Bobby Rush’s Blues

Bobby Rush, “Sitting on top of the Blues.” © photo by Bill Steber

88 blazing years a badass, bluesman Bobby Rush brings his spectacularly unadorned brand of the blues to Jazz Alley February 1st and 2nd. He was kind enough to take some email questions.

Seattle Star: What are your favorite memories and stories of playing Seattle before?

Bobby Rush: There’s a club in Seattle, I believe it’s called The Triple Door. It was good. I’ve always wanted to play that area. Bo Diddley used to play that area and tell me about it. It was too far from where I played a lot in the South or the Chicago region. I didn’t have a lot to put with it, to make it route and work. I couldn’t fly then like I can now.

I’ve always loved that area. I’ve connected with my friends Amanda Gresham & Barbara Gresham who run the United By Music in that region, helping autistic young adults through music. It was always a rewarding experience. Seattle has always felt very warm to me.

Seattle Star: What are your best, worst, and oddest stories of playing blues all over the world?

Bobby Rush: The worst was Rock Island/Davenport area where they didn’t pay. The audience was there but the money didn’t come. It was good to draw people, but the worst thing was not getting paid.

One of the hard things was the draw 50-60 years ago in the Des Moines, IA area. It was away from any place. I couldn’t get any grip there. I that time there wasn’t that many black people playing in Davenport or Des Moines. It was myself and Ike Turner.

One of the biggest festivals I did for the first time was over 100,000 people in Amsterdam. I thought I was in heaven. I never thought I’d work in front of that many people. Next to that would be my experience in Beijing, China and performing at the Great Wall of China.

For Black festivals, one of the biggest events I worked was roughly 100,000 people plus or minus in Greenville, Mississippi in the 1970s.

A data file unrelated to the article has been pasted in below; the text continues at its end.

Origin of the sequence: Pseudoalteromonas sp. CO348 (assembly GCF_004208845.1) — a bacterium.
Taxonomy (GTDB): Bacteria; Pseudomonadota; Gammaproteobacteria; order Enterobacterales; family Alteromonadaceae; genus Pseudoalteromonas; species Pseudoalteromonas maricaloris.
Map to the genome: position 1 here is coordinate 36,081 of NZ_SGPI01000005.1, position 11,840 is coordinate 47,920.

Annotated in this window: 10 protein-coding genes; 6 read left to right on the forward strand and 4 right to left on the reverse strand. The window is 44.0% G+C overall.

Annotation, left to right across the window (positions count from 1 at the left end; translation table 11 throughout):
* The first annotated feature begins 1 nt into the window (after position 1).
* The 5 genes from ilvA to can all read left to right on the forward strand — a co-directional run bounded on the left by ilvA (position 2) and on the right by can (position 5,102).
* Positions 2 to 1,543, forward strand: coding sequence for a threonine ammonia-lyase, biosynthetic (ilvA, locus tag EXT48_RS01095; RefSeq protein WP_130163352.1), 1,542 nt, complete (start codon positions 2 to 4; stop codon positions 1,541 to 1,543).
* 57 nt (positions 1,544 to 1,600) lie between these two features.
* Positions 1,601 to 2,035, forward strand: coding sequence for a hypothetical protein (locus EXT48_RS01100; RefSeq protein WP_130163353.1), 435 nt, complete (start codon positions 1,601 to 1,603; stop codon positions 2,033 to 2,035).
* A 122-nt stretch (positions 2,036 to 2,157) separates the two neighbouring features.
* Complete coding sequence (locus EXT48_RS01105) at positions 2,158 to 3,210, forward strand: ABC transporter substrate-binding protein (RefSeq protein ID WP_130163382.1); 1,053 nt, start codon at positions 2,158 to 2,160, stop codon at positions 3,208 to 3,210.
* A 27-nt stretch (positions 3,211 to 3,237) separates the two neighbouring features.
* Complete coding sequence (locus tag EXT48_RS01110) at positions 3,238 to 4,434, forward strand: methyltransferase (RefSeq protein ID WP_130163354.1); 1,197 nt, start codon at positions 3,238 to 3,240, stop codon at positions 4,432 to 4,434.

Rawer than raw. Bobby Rush plays the harp and guitar. Photo © James Patterson.

Seattle Star: You’ve been playing the blues most of your life. How has your understanding of the blues grown and changed along the way?

Bobby Rush: I understood it from a little kid, 8-9 years old. It hasn’t changed in that I sing not as a serious matter, but a jokey way. I sing about the garbage man run off with your woman. You feel bad when anyone runs off with your woman, but you don’t feel as bad when it’s the garbage man.

Seattle Star: You’re the son of a preacher man.  How did gospel influence your blues music?

Bobby Rush: I don’t think it influenced my music, but it strengthened me. My Daddy being a preacher, [he] never told me to sing the blues, but he also never told me not to sing the blues. I grew up in a time where people perceived the blues as devil’s music; not all people, but a lot of folks.  

Seattle Star: How do the blues scenes overseas–Europe, Japan, etc.–compare and contrast to the scene in the States?

Bobby Rush: I’ve found that I can tell that the fans respond in a different way to the blues than fans in the United States, but no matter what way they respond, they are equally as enthusiastic and passionate about the blues.

If it wasn’t for the overseas, I don’t know what myself and bluesmen like me would do. If it weren’t for overseas people who like the music and white people who like the music, I don’t know what we would do. I do frown that I don’t get the same opportunities white men & women get to sing the blues, but if they didn’t I don’t think it would be as relevant as a genre as it is now.

Seattle Star: Where did you record Sitting on Top of the Blues, and what are your favorite stories of recording it?